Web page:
Mel Gibson (Producer)
Since Mel Gibson's self-funded labour of love The Passion of the Christ was released, Jesus has once again become a big deal. Our contemporary culture has re-discovered something of the controversy that surrounded Jesus' crucifixion in the first place. Film critics and Judaeo-Christian scholars alike are as divided by the film as were the original witnesses to the event: in it, some see an unremarkable, blood-soaked gorefest, while others see a profoundly spiritual experience. The Passion — this beautifully presented, graphic companion to the film — is testament to the fact that Jesus is important again; although, if you're on the 'all-violence-no-substance' side of the debate, it probably won't persuade you to the other side.
The book consists of a collection of still photographs from the film, complemented by relevant biblical passages ranging from Isaiah's messianic prophecies to the gospels' 'Passion' narratives. Each picture reflects Caleb Deschanel's cinematography (which itself is inspired by the paintings of Italian artist Caravaggio [1573-1610]), marrying perfect composition with gritty, dark realism. From the blue mists of Gethsemane, to the burnt-reds, palm-greens and sun-yellows of Jerusalem's streets, every scene is like a framed painting. Each facial expression contains a wide breadth of emotion — from the instant regret of Judas as he betrays Christ with a fistful of blood money, to Mary's faith beyond doubt in her son, to the brutally-bloodied-but-victorious face of our Saviour himself as he cries 'It is finished!' from the cross.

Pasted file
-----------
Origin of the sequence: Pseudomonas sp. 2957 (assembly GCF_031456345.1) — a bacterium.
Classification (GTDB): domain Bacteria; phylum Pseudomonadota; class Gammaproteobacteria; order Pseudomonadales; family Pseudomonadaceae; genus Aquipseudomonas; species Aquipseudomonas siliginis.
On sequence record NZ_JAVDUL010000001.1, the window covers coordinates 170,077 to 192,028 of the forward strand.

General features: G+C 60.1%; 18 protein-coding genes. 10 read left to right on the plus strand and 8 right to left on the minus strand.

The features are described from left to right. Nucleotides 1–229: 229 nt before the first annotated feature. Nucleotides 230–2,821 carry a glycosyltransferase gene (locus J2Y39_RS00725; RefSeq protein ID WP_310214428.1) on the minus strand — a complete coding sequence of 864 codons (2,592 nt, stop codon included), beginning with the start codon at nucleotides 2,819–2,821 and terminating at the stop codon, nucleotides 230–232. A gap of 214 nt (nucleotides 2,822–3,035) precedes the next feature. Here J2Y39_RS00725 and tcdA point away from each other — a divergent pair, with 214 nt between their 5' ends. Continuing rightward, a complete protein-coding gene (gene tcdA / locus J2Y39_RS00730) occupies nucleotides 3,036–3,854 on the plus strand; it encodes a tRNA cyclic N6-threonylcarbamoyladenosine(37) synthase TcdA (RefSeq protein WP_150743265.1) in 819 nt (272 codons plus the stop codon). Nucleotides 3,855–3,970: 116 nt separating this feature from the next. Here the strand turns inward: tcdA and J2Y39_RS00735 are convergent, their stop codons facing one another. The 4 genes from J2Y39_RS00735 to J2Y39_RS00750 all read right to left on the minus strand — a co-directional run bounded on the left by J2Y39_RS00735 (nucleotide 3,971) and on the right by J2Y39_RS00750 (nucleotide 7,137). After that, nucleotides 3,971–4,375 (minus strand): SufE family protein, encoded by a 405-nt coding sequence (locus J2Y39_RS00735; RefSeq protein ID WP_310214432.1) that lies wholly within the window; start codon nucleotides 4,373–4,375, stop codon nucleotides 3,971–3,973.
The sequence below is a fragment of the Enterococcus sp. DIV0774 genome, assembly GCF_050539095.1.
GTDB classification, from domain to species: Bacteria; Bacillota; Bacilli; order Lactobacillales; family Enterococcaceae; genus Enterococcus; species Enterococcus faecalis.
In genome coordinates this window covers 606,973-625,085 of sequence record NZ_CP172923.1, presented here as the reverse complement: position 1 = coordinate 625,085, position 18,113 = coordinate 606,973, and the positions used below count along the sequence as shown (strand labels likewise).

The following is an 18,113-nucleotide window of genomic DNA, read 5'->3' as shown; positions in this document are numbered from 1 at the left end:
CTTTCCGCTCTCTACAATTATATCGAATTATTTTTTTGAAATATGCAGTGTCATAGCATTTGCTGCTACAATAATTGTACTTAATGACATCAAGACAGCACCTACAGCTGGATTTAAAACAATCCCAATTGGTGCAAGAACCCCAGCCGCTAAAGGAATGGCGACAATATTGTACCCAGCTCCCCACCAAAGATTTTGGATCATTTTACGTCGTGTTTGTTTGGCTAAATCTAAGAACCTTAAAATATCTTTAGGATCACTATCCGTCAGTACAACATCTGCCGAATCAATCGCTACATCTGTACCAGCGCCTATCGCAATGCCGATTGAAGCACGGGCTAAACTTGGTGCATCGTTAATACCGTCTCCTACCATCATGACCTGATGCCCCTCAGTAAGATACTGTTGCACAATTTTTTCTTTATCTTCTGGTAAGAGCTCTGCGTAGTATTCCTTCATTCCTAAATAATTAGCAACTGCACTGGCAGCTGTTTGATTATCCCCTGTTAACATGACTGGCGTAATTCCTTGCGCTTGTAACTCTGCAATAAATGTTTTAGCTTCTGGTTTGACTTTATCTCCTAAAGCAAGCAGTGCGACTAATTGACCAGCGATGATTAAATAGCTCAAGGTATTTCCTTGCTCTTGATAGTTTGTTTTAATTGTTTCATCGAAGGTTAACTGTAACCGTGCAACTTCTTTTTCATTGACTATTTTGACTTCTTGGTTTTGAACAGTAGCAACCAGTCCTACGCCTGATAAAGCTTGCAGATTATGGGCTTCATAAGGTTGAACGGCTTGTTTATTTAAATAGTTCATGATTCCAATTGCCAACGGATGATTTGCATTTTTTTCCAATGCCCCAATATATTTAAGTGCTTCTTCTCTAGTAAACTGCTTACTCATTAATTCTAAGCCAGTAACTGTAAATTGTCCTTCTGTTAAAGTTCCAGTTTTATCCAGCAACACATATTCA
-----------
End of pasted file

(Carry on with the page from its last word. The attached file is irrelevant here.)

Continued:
My complaint about the book lies in two faces: the inclusion of one, and the exclusion of another. Firstly, it has been said by some film critics that the centurions who torture Christ are one-dimensional, cartoon-like characters. I concur. One picture (p.68) shows one centurion, his face spattered with blood, displaying a 'come-and-have-a-go-if-you-think-you're-hard-enough' scowl, straight at the camera. It's not needed. It's not an image I remember from the film, and shows little underlying emotion or depth of character: the man appears more like Tom, the villainous cat who chases Jerry for the sheer fun of it, than a human executioner under strict orders to torture a convicted 'criminal'. My second reservation is this: where is the resurrected face of Jesus?
Unlike some others, I found the resurrection scene in The Passion of the Christ adequately powerful and subtly awe-inspiring. The walls of the auditorium rumble in surround sound as the stone is rolled away. Jesus' face displays a superhero-like victory as he stands and walks out of the tomb, and into the history books. Great. But though the end of the story is here, that image isn't. Just an empty cross: a profound image, but hardly the face of Christ himself.
The Passion companion is an artistic journey through the scenes and story of Gibson's film. Beautiful but horrific, emotional but harrowing, I recommend it wholeheartedly — but not without a word of caution: the film has an 18 rating due to its graphic violence, so children who choose to read the book are advised to do so with a parent or guardian.
Mark Burnhope, April 2004
Mark Burnhope is a graduate of London School of Theology. He is a 'trying' novelist and poet with a Masters Degree in Creative and Transactional Writing from Brunel University, and an alternative worship/emerging church obsessive.Tyndale House | Order from www.christianbookshops.org